He is in the middle of the road. He struts majestically with many scurried glances thrown his way now and then. But he is oblivious to all. He wears his mangled hair with pride. He has no shirt and what to him is a pair of trousers can at best be described as a tattered loin cloth. He has in his hands a piece of paper which he imagines is a fourth generation computer. He holds a stick which he thinks is a magic wand with which he plans to turn all his enemies (who are many) to frogs. Children sing for him. The adults avoid him. His family has rejected him. They call him a madman.
[important]Twenty-five per cent of individuals develop one or more mental or behavioural disorders at some stage in life, in both developed and developing countries. That means 1 in 4 individuals at one time or the other develop mental disorders at one time in their lifetime![/important]
One of the mast fascinating and interesting posting for most medical students is psychiatry. For one, it is the only posting in my medical school where we did our ward rounds sitting down and given coffee or tea to drink. More fascinating for most however are the patients. For most of us, conversing with people with mental disorders is not something that can be verbally described. The experience ranges from simply rib-cracking hilarious, to painfully pitiful.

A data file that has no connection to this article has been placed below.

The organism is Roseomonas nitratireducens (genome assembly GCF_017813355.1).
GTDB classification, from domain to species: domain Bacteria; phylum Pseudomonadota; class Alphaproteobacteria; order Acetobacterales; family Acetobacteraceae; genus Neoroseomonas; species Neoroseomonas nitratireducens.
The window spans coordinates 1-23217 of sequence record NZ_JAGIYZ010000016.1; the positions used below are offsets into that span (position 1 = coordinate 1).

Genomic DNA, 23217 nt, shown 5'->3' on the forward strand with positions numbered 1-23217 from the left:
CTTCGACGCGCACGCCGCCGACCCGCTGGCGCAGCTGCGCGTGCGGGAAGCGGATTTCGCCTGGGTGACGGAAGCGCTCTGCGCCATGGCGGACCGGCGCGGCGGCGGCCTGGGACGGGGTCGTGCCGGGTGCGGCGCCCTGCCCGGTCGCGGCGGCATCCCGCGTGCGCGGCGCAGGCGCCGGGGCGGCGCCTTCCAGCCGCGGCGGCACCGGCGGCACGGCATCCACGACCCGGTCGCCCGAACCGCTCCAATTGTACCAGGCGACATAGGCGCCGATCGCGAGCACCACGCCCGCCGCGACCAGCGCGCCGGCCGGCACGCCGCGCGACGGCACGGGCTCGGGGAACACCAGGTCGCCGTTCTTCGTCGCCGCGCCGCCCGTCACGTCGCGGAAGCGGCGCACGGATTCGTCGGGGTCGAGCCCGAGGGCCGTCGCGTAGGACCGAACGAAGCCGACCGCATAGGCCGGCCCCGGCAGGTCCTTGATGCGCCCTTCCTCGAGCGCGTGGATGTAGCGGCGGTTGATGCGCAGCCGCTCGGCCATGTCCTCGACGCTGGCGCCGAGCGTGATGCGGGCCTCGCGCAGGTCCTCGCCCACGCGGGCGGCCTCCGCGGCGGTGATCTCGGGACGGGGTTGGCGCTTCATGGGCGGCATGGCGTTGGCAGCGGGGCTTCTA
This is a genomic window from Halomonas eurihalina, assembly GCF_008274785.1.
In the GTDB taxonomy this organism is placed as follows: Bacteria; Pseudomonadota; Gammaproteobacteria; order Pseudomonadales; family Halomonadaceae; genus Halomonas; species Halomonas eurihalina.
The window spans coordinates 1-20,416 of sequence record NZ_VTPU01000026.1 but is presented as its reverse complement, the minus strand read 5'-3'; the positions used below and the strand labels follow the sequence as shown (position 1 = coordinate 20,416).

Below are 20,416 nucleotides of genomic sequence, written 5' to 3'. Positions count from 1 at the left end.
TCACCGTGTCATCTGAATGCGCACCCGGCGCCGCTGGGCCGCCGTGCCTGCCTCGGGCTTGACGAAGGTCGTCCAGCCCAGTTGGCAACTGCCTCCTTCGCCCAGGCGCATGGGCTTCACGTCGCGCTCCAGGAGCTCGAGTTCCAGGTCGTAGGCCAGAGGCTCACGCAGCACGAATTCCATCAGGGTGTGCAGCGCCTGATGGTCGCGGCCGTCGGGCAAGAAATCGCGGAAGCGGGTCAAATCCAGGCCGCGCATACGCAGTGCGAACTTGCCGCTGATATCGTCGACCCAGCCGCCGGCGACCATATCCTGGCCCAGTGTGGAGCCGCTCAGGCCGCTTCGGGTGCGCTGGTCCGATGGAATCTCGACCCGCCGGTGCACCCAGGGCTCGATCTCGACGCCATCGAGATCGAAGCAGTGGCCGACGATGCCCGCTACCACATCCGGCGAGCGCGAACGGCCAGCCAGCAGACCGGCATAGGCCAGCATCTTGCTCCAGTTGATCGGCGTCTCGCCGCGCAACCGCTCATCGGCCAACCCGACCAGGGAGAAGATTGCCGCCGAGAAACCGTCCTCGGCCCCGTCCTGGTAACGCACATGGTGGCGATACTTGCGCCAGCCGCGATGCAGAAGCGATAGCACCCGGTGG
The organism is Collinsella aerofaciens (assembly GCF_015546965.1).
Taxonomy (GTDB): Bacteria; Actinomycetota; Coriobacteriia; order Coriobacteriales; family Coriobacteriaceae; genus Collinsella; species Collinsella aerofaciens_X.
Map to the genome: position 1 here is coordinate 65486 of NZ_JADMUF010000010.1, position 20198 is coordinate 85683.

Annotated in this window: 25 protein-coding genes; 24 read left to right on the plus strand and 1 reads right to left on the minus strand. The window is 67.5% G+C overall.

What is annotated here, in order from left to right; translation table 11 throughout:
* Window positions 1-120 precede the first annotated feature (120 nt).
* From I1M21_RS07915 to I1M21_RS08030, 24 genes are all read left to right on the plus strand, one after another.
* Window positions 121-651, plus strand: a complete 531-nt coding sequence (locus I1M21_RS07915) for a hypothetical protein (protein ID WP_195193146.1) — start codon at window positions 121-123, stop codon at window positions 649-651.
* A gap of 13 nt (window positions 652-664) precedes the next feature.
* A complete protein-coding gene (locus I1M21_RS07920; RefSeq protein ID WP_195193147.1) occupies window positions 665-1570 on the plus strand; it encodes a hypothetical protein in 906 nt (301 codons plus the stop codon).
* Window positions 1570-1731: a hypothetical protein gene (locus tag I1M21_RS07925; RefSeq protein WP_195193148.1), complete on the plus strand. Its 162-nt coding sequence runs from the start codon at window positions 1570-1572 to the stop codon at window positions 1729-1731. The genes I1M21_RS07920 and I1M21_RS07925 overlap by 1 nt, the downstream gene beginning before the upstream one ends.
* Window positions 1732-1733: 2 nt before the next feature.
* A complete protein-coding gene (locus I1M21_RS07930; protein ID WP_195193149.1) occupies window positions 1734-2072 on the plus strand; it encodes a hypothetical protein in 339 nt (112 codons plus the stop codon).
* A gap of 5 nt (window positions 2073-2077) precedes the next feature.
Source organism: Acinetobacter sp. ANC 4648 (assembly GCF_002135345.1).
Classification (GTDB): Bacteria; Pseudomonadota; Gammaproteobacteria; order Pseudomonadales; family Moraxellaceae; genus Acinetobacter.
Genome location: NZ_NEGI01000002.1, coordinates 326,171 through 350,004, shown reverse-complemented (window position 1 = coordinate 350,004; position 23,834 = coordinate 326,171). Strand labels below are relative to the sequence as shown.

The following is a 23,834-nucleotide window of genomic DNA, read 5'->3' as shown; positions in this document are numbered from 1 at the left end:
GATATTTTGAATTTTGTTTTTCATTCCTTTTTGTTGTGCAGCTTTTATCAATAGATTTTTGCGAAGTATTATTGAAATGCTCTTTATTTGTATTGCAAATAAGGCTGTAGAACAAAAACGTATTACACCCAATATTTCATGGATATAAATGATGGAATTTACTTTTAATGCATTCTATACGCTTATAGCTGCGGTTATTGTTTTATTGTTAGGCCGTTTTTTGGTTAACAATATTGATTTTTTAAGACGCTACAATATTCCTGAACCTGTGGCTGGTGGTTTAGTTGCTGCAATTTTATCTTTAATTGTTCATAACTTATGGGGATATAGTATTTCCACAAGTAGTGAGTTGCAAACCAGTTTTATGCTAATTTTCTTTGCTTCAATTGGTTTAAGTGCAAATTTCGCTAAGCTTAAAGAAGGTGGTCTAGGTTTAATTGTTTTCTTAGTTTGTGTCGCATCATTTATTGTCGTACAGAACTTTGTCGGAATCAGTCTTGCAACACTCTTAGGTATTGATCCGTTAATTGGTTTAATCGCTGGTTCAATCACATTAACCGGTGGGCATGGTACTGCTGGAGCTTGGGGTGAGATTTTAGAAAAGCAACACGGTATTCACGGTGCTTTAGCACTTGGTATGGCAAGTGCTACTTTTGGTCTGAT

Sometimes in this environment, people in the bid to tell someone they are not pushovers or to assert themselves will proclaim “… I dey craze o!”. As I write this piece, an obtrusive tune I hear all over the media and on the streets is running uninvited in my head. It is a very danceable tune and has caught on very well with many people. It is the song Kolomental. The song in a way captures that mindset of “…I dey craze o! Don’t mess with me”.
However mental disorders are certainly not desirable. The social stigma associated with them is pure evidence of this fact. A colleague of mind was once asked to choose between diabetes mellitus and mania. She soundly rejected mania and instead chose diabetes notwithstanding all the complications that goes with diabetes. Her reason for chosing fiabetes? She believed no one will marry her if she has mania!
Be a change agent. Speak out against discrimination of mental disorders.